We deny Mr. Maunz's application for a COA. Pursuant to the analytical framework that the Supreme Court has established, we have reviewed Mr. Maunz's appellate brief and the record. Based on our review, which includes a “general assessment of the[ ] merits” of Mr. Maunz's stated grounds for relief, Miller-El, 537 U.S. at 336, we conclude that reasonable jurists would not debate the correctness of the district court's decision dismissing his claims on procedural grounds—namely, for failure to exhaust state-court remedies. Mr. Maunz has failed to provide any argument that the district court erred in dismissing his claims; to the contrary, his averments both in the district court and before us corroborate the district court's conclusion that he failed to exhaust state-court remedies. For these reasons, we deny Mr. Maunz a COA.

In addition, we deny Mr. Maunz's motion to proceed IFP in this appeal. Based on the foregoing, we conclude that his combined opening brief presents no “reasoned, nonfrivolous argument on the law and facts in support of the issues raised on appeal.” Watkins v. Leyba, 543 F.3d 624, 627 (10th Cir. 2008) (quoting McIntosh, 115 F.3d at 812); accord Lister v. Dep't of Treasury, 408 F.3d 1309, 1312 (10th Cir. 2005). Thus, we deny Mr. Maunz's motion to proceed IFP.


In sum, we DENY Mr. Maunz's request for a COA, DENY his motion to proceed IFP, and DISMISS the matter.


FOOTNOTE.   This order is not binding precedent except under the doctrines of law of the case, res judicata, and collateral estoppel. It may be cited, however, for its persuasive value consistent with Federal Rule of Appellate Procedure 32.1 and Tenth Circuit Rule 32.1.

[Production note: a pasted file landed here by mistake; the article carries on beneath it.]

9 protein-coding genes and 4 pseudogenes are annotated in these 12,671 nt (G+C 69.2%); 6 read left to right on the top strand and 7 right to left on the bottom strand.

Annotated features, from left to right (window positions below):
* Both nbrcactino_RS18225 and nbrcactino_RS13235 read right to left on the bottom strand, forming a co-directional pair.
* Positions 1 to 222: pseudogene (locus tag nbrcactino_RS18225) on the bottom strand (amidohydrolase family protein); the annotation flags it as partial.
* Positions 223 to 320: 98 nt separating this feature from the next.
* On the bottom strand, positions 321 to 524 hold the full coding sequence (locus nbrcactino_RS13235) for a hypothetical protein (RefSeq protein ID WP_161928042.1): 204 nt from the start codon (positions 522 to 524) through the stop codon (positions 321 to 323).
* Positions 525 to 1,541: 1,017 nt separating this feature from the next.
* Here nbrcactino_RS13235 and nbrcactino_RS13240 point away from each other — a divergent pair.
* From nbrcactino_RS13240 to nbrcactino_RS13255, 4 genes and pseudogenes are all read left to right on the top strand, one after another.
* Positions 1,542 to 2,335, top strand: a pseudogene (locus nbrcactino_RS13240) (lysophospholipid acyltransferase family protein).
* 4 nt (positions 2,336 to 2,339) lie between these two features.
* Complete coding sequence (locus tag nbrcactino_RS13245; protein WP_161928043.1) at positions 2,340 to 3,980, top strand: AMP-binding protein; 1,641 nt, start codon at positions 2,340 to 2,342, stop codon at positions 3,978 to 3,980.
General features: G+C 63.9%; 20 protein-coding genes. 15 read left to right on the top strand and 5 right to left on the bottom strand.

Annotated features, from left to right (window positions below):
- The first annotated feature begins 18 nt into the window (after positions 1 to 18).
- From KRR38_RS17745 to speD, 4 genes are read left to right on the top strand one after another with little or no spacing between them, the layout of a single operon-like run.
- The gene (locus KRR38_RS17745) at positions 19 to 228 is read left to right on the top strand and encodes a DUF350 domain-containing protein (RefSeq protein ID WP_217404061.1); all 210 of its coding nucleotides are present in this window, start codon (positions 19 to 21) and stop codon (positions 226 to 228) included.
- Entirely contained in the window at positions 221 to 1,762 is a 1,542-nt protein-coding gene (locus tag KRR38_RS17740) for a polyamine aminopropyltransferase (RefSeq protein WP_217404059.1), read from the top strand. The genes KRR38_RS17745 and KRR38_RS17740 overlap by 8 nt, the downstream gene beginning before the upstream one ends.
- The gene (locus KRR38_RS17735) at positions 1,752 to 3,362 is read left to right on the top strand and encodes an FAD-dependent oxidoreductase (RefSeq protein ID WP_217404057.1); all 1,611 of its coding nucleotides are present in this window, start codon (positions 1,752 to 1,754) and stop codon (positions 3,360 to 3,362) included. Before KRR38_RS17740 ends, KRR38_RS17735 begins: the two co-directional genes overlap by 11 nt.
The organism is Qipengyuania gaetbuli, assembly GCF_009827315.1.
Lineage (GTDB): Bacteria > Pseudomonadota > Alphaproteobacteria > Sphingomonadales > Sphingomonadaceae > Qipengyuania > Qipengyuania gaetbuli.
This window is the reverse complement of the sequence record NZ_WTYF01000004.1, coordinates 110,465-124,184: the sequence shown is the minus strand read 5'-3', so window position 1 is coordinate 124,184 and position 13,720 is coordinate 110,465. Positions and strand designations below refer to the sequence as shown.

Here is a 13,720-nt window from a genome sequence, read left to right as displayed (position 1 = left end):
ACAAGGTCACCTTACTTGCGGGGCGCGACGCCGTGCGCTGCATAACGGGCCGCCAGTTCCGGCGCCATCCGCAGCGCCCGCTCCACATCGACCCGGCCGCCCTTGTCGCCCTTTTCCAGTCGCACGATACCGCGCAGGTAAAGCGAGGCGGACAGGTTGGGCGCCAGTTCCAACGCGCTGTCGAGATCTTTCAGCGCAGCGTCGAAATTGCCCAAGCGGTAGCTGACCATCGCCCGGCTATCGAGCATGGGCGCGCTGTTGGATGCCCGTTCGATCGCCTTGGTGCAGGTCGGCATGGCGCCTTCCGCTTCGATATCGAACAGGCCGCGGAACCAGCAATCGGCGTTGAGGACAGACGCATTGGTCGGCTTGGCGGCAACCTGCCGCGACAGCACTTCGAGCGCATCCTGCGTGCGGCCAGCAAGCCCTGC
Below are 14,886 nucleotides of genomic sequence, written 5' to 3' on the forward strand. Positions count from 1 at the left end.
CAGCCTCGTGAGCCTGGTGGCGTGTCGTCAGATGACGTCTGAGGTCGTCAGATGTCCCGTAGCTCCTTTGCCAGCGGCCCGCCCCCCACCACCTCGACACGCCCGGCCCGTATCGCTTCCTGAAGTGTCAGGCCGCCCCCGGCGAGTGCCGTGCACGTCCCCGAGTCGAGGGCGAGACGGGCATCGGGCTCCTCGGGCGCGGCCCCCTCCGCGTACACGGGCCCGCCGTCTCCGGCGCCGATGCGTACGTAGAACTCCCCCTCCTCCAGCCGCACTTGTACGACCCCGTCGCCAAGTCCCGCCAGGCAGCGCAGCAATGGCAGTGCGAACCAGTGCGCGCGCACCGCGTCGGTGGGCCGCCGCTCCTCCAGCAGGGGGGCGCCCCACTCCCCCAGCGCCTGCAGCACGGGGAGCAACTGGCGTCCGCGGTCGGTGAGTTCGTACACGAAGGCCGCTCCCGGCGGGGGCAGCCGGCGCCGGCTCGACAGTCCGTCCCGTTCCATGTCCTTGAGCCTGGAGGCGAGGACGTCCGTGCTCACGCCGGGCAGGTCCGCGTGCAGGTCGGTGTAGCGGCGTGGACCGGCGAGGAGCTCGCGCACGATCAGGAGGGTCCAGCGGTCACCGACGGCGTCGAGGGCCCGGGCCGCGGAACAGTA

1.   Because Mr. Maunz appears pro se, we construe his filings liberally, see, e.g., Garza v. Davis, 596 F.3d 1198, 1201 n.2 (10th Cir. 2010), but we do not craft arguments or otherwise advocate for him, see Yang v. Archuleta, 525 F.3d 925, 927 n.1 (10th Cir. 2008).

2.   Mr. Maunz subsequently filed a motion to reconsider, but the district court denied the motion.

3.   In part, Mr. Maunz seems to aver that some criminal conviction (not identified with specificity) affected his right to parole. We construe this averment as being part and parcel of his claim—pursuant to § 2241—that his parole was erroneously revoked. However, to the extent that Mr. Maunz raises a standalone challenge to an underlying conviction, § 2241 is not the appropriate vehicle to do it. See, e.g., McIntosh v. U.S. Parole Comm'n, 115 F.3d 809, 811 (10th Cir. 1997) (“Petitions under § 2241 are used to attack the execution of a sentence, in contrast to § 2254 habeas and § 2255 proceedings, which are used to collaterally attack the validity of a conviction and sentence[.]” (citations omitted)); accord Bradshaw v. Story, 86 F.3d 164, 166 (10th Cir. 1996); see also Montez v. McKinna, 208 F.3d 862, 865 (10th Cir. 2000) (“[I]t is difficult to tell whether the instant action is properly brought under § 2254 as a challenge to the validity of Montez's conviction and sentence or pursuant to § 2241 as an attack on the execution of his sentence.”).

Jerome A. Holmes, Circuit Judge